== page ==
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Four Things to Consider Before Franchising Your Restaurant: Week Two

 

Welcome back for week two of Four Things to Know Before You Franchise Your Restaurant! Now that we understand the difference between a chain and a franchise, it’s important to begin considering how to duplicate your restaurant model in anticipation for franchising your restaurant. Some of my favorite restaurants in the world are single-location, hole-in-the-wall stops which are wonderful for a unique experience, but when I get that craving for foie gras from that quaint bistro in Paris, I am on a wild goose chase that never seems to end. This is why one of the best parts about restaurant franchises is that you can go nearly anywhere in the country (or, in some cases, the world) and receive a meal that meets your expectations every time. But in order to execute this, as a franchisor, you have to understand that consistency is key.

The menu items are just one example of how consistency creates the foundation of a successful restaurant franchise. From your staff uniforms to the building layout, everything must match in order to deliver the experience that your customers have come to expect. So how do we ensure that uniformity is maintained across the board? You map out an easy “turn-key” guide, also known as an Operations Manual, for your franchisees so that all they have to do is plug in the foundation you built and voilà! They’ve created a replica of your model without having to start from scratch.

As the franchisor, you’re essentially giving your franchisees the tools they need to run a successful location of your restaurant, so it is important to identify which of these tools are absolutely essential to them. Here is a short list of things to make note of when starting your Operations Manual:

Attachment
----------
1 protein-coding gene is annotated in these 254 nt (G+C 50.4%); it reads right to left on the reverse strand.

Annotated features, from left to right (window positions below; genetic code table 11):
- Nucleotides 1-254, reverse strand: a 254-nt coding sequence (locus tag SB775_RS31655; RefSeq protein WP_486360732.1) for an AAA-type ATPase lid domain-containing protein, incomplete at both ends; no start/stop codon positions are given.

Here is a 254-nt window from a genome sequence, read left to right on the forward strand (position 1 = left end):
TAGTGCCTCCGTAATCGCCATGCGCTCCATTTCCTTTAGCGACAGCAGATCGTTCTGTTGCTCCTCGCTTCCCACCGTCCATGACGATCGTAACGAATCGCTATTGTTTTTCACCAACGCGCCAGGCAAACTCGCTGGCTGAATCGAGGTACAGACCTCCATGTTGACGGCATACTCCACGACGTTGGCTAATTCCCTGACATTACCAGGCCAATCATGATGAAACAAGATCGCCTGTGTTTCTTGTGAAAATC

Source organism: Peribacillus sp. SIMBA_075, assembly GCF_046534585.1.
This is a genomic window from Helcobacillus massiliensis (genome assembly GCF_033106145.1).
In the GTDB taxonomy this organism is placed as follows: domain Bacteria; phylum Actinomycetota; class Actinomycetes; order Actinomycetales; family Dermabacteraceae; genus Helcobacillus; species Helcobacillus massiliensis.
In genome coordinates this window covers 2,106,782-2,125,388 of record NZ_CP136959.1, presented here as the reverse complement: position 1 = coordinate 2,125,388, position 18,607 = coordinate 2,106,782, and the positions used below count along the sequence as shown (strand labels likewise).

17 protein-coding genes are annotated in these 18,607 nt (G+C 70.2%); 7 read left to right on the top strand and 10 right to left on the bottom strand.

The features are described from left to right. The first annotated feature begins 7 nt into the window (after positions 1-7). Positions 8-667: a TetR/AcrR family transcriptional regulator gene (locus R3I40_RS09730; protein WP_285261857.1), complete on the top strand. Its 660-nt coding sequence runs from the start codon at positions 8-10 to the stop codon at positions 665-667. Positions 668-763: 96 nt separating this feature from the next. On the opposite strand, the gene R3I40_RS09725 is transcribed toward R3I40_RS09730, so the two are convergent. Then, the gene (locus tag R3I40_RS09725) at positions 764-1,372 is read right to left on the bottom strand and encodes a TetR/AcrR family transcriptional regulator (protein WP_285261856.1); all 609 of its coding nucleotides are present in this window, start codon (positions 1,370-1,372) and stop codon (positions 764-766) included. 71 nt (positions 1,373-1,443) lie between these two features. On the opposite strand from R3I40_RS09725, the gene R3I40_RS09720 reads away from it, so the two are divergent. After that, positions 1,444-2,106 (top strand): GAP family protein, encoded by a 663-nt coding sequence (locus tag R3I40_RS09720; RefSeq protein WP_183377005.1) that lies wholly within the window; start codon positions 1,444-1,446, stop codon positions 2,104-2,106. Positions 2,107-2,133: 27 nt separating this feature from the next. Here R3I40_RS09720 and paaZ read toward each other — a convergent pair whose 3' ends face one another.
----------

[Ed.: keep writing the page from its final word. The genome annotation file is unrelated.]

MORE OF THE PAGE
• Construction vendors – who you used when building out the format of your location. It is important to pick similar formats for each location, so having the same construction company create the floor plans for your sites and then building them out will help establish the same look and feel in every location.
  • Menu items – be sure that your franchisees are able to replicate each dish time and time again so that your customers can satisfy that craving they drove all across town for.
  • Restaurant environment – this is comprised of the décor, the personality of your staff, how you want the tables arranged, whether you use paper napkins or cloth, etc.
  • Vendors used – take note of where you get your ingredients, the beverages, the décor, the signage, the cooking equipment, what goes on the tables, what technology (if any) is used to seat customers, etc.
  • Daily Operations – what types of employees need to be hired, interview guides, separation guides, suggestions on typical business hours, cleaning schedules, food preparation, how to open and close the restaurant at the beginning and end of the day, etc.
  • Protocol – have a game plan for when something goes awry. Think through all of the problems you’ve faced and list them out with detailed solutions. You want to avoid as many frantic phone calls as possible.

It may seem like a daunting task to create such an extensive Operations Manual, and it truthfully could be one of the most time-consuming steps you take to franchise your restaurant, but I assure you it is a worthwhile and necessary tool to create. Your franchisees will need to lean on you in order to get themselves afloat in the beginning. Why not spare yourself some time in the long haul and physically hand them everything they need to know in a convenient turn-key guide?